(CN) - The government must face claims that it is "nearly impossible" to satisfy new requirements for doctors to articulate why Medicare patients need in-home care, a federal judge ruled.
Among other challenged portions of the federal health care reform law, the Affordable Care and Patient Protection Act requires a referring doctor to "document" his "face-to-face encounter" with a Medicare patient if that provider wants payment for in-home services.
The recently issued interpretation of that requirement by Sylvia Mathews Burwell, secretary of Department of Health and Human Services (HHS), says the doctor must both certify that the encounter occurred and explain in writing why the patient is homebound.
This newly issued "narrative requirement" prompted a federal complaint in Washington from the National Association for Home Care and Hospice Inc., or NAHC, a trade group representing some 6,000 home health service providers.
Calling Burwell's interpretation unauthorized and vague under the Fifth Amendment, the hospice association called it "nearly impossible" to achieve compliance.
NAHC argued that Health and Human Services should consider the entire patient record - not solely the narrative requirement - to find out if a patient needs home-health services.
The providers blamed a high number of Medicare denials on the narrative requirement, but nine of the 11 cited denials were later reversed, according to the ruling.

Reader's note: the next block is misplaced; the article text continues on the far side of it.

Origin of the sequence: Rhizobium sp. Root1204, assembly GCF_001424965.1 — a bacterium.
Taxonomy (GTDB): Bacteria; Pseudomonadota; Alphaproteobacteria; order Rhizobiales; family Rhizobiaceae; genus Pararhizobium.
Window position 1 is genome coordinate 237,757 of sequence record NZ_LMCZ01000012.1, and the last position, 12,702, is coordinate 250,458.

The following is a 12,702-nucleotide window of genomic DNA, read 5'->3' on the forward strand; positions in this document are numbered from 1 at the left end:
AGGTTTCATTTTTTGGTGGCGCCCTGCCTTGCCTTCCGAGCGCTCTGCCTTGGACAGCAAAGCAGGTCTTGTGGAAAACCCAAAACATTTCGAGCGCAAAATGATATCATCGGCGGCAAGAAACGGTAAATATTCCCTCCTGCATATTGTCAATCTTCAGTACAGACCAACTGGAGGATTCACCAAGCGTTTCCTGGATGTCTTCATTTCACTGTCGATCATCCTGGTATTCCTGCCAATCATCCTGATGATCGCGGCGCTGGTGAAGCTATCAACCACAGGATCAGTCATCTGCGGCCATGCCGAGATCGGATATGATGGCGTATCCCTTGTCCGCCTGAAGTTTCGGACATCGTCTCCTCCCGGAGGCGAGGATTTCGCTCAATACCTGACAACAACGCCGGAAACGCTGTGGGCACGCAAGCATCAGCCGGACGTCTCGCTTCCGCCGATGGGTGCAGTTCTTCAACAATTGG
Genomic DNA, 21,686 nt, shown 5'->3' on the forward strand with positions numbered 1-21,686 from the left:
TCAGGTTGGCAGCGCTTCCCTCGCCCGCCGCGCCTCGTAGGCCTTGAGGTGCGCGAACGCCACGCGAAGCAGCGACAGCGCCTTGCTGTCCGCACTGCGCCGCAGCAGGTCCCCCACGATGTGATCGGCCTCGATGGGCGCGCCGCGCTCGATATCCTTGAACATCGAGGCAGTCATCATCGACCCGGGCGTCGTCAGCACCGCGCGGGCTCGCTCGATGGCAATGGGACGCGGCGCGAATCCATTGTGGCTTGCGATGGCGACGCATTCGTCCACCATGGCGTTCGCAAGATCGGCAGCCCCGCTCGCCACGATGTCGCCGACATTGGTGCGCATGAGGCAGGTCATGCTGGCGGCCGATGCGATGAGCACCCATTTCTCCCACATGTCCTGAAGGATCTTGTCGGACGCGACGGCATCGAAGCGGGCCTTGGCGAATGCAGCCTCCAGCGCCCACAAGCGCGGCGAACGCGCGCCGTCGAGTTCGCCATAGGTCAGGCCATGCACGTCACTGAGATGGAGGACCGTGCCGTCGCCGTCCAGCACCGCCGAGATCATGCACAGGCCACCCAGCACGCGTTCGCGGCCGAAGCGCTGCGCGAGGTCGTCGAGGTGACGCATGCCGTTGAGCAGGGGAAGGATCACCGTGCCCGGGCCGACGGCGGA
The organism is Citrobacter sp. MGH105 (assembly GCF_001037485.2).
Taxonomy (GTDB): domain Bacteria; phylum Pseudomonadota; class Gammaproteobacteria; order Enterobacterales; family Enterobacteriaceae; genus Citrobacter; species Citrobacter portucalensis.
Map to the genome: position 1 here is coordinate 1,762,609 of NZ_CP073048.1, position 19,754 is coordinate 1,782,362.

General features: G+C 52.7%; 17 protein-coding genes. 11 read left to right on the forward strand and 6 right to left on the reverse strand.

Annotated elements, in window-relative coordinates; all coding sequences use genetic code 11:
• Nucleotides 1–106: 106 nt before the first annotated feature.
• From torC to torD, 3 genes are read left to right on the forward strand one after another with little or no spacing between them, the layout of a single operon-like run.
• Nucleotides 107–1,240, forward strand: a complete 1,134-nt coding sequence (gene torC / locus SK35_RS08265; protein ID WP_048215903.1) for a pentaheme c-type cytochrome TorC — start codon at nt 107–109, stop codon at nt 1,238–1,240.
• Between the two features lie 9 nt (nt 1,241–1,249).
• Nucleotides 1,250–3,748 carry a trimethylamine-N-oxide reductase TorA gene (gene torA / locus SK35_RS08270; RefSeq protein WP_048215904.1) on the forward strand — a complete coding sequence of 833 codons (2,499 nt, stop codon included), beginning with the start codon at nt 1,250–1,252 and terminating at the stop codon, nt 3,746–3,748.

Burwell moved to dismiss the action for lack of standing and failure to exhaust administrative remedies, as well as for failure to state a claim, and U.S. District Judge Christopher Cooper agreed Tuesday that NAHC's members should attempt to resolve their constitutional claims administratively.
"By reviewing NAHC's members' claims in the first instance, the agency will have the necessary opportunity to correct improperly denied claims, ensuring that the court will not review narratives that the agency ultimately would have determined were satisfactory," Cooper wrote. "Administrative review would also enable the court and the parties to rely on HHS's expertise, as the agency can better explain in further proceedings why certain narratives are insufficient."
Indeed, the members' successful claims "demonstrate that the appeals process is far from futile despite the alleged vagueness of the narrative requirement," according to the ruling.
As for the hospice group's statutory claim - that the secretary exceeded her authority in issuing the narrative requirement - the court deferred ruling on the matter at this time.
NAHC's "statutory argument and the surrounding regulatory regime are complex, and the parties' briefing on this motion to dismiss has focused predominantly on the question of exhaustion," Cooper wrote. "Accordingly, to give the parties a greater opportunity to brief this issue, the court will deny the Secretary's motion to dismiss under Rule 12(b)(6)."
Standing is not an issue because the NAHC "has identified at least one member that was denied Medicare payments based on a failure to comply with the narrative requirement," Cooper added.
The association has sued Health and Human Services before, by challenging its 8.7 percent reduction in payment rates for Medicare-covered home health services in 2008.
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